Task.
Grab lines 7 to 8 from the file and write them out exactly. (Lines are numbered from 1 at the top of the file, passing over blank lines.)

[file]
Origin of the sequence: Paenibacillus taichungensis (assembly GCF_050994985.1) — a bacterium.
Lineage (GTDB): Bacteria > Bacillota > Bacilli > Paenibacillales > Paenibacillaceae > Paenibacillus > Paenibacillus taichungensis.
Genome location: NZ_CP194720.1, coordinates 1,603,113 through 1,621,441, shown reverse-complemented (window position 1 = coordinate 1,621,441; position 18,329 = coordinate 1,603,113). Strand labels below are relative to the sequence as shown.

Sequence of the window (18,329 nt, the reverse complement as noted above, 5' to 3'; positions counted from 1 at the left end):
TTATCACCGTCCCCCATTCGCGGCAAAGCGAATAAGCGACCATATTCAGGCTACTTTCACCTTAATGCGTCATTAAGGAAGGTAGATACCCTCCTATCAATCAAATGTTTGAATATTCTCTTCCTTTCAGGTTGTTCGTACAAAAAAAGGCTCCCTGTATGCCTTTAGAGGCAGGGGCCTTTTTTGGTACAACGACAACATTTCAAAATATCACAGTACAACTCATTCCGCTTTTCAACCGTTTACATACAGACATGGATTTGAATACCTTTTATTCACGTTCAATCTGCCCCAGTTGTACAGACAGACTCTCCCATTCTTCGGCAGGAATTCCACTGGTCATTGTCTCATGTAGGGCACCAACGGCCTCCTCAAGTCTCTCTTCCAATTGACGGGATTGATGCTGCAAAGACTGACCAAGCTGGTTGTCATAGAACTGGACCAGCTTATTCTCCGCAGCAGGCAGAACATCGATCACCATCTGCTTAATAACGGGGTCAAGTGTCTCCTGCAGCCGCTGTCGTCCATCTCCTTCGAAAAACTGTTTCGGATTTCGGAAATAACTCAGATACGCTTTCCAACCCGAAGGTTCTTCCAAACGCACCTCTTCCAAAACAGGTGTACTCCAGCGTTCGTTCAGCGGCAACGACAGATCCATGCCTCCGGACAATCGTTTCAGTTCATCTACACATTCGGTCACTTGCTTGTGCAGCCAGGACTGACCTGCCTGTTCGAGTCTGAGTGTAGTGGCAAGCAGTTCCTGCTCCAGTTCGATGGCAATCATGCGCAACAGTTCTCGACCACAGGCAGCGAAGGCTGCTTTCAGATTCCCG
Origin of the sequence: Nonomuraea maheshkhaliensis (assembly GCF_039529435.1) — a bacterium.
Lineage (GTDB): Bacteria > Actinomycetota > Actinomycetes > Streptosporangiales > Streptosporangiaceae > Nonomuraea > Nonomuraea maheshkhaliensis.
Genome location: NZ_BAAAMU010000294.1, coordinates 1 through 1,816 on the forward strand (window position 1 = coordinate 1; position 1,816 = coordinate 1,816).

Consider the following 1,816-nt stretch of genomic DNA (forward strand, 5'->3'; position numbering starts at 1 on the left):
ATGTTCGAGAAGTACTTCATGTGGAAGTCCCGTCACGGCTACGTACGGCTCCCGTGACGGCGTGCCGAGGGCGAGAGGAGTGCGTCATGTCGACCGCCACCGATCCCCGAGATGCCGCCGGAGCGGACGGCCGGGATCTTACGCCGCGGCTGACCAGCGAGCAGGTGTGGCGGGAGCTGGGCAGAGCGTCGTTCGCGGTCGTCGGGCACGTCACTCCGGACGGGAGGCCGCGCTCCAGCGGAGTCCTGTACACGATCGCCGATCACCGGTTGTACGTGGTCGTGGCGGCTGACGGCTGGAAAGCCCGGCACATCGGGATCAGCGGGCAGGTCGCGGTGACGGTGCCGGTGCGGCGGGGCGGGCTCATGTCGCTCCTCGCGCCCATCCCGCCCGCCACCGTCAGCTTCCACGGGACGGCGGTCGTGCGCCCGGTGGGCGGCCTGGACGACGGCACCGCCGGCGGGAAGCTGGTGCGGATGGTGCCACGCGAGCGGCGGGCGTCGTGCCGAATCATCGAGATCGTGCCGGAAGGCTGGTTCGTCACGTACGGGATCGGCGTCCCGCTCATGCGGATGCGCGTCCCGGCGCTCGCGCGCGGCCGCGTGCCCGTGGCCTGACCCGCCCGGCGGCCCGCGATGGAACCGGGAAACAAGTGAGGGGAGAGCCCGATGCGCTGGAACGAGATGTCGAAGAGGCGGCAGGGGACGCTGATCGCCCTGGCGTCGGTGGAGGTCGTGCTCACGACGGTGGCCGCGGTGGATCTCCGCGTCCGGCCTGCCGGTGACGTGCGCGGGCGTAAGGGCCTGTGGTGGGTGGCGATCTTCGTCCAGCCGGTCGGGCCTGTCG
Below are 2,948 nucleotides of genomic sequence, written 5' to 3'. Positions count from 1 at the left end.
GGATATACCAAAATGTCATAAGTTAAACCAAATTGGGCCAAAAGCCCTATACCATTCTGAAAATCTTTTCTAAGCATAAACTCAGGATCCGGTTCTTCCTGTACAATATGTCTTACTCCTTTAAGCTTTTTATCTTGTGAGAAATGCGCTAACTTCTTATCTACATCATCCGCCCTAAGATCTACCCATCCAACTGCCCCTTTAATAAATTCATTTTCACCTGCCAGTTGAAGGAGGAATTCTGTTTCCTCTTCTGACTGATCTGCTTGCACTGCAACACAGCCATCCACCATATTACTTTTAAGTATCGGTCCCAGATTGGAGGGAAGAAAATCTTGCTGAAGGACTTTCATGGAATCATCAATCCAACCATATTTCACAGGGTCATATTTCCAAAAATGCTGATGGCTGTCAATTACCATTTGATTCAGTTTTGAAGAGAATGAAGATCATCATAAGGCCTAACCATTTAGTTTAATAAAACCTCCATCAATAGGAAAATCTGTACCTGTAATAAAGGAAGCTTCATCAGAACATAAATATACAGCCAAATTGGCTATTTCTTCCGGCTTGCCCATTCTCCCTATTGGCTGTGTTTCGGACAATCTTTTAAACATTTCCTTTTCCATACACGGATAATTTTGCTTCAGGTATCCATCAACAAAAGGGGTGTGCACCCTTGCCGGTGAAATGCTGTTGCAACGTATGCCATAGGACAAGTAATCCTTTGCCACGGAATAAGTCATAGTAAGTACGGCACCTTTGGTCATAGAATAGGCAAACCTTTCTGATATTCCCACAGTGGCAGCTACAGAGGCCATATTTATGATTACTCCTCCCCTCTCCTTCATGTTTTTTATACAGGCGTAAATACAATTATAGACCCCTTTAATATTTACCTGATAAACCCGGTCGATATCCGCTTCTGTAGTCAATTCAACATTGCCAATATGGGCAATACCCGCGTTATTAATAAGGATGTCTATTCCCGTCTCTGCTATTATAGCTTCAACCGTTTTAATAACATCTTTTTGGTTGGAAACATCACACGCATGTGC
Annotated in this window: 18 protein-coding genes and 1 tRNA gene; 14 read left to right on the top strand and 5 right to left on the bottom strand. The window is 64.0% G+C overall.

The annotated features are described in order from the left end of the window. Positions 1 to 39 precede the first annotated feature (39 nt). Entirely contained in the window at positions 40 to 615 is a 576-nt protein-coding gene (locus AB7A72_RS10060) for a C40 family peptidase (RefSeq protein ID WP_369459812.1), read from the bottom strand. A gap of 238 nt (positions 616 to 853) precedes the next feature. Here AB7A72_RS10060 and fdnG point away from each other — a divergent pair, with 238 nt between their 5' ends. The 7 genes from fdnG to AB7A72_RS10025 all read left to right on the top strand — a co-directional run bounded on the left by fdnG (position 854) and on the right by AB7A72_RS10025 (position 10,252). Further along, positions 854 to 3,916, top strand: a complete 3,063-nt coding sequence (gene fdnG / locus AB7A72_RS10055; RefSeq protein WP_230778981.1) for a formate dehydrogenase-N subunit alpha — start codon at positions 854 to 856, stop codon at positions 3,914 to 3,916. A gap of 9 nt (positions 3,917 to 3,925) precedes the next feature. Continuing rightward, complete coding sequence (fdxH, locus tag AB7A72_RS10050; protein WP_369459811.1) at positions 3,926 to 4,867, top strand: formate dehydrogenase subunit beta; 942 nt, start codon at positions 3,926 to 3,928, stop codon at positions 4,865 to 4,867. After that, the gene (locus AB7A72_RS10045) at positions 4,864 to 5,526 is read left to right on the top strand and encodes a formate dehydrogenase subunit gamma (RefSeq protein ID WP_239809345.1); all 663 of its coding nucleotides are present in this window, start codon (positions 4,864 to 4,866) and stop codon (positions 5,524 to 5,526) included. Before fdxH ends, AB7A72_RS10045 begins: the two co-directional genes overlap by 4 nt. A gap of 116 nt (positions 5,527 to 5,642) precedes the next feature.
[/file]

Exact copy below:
Lineage (GTDB): Bacteria > Actinomycetota > Actinomycetes > Streptosporangiales > Streptosporangiaceae > Nonomuraea > Nonomuraea maheshkhaliensis.
Genome location: NZ_BAAAMU010000294.1, coordinates 1 through 1,816 on the forward strand (window position 1 = coordinate 1; position 1,816 = coordinate 1,816).